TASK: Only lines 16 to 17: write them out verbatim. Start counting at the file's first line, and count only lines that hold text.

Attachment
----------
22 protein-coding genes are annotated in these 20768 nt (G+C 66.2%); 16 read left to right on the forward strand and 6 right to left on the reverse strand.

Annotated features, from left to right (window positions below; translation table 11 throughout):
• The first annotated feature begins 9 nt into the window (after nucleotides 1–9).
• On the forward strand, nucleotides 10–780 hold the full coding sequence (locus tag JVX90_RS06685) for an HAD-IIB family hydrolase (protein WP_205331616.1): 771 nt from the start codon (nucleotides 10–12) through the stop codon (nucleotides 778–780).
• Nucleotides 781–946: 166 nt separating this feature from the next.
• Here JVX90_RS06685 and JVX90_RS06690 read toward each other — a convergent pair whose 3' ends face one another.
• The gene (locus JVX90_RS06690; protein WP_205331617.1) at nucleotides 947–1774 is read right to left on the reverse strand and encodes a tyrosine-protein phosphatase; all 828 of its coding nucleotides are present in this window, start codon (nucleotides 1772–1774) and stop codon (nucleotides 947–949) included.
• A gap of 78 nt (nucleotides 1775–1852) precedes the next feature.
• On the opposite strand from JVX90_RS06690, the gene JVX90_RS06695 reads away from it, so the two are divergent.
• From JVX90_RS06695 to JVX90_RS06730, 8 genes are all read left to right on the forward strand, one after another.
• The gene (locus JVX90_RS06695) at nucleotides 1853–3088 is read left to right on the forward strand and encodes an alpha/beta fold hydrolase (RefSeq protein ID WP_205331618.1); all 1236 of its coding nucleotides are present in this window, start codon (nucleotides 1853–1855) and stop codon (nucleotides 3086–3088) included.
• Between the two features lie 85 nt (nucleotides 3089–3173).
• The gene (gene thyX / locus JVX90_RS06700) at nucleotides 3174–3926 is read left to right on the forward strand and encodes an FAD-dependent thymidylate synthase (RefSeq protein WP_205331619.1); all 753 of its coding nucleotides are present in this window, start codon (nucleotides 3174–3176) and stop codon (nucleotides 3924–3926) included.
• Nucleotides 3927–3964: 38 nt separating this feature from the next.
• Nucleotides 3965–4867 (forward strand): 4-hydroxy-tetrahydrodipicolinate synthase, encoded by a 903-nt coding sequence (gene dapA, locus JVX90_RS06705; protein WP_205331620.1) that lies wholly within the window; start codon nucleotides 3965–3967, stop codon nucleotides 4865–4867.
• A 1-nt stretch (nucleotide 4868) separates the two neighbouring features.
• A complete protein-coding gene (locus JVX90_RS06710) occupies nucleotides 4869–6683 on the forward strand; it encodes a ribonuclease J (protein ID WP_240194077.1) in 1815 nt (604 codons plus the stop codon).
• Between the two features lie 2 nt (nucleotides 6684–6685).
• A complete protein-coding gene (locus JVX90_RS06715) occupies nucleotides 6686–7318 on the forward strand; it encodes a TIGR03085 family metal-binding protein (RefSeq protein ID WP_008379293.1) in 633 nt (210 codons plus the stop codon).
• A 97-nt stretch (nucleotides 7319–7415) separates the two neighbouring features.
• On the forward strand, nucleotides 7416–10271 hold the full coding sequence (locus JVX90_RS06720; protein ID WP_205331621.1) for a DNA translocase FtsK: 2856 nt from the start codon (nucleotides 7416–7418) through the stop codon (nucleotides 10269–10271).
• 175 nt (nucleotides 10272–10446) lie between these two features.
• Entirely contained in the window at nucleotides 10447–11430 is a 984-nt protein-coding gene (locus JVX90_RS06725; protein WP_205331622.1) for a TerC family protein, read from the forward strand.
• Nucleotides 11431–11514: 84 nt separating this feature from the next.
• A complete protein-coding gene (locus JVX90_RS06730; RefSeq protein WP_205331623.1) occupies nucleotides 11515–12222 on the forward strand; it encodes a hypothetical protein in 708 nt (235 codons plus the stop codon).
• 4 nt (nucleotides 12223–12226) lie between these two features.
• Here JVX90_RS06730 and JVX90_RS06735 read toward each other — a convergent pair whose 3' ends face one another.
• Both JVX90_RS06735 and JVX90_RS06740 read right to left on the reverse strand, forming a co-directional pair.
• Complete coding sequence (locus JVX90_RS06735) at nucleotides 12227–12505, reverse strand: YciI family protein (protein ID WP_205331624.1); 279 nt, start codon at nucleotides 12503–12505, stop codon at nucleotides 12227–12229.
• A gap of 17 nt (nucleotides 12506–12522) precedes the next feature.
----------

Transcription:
• A 1-nt stretch (nucleotide 4868) separates the two neighbouring features.
• A complete protein-coding gene (locus JVX90_RS06710) occupies nucleotides 4869–6683 on the forward strand; it encodes a ribonuclease J (protein ID WP_240194077.1) in 1815 nt (604 codons plus the stop codon).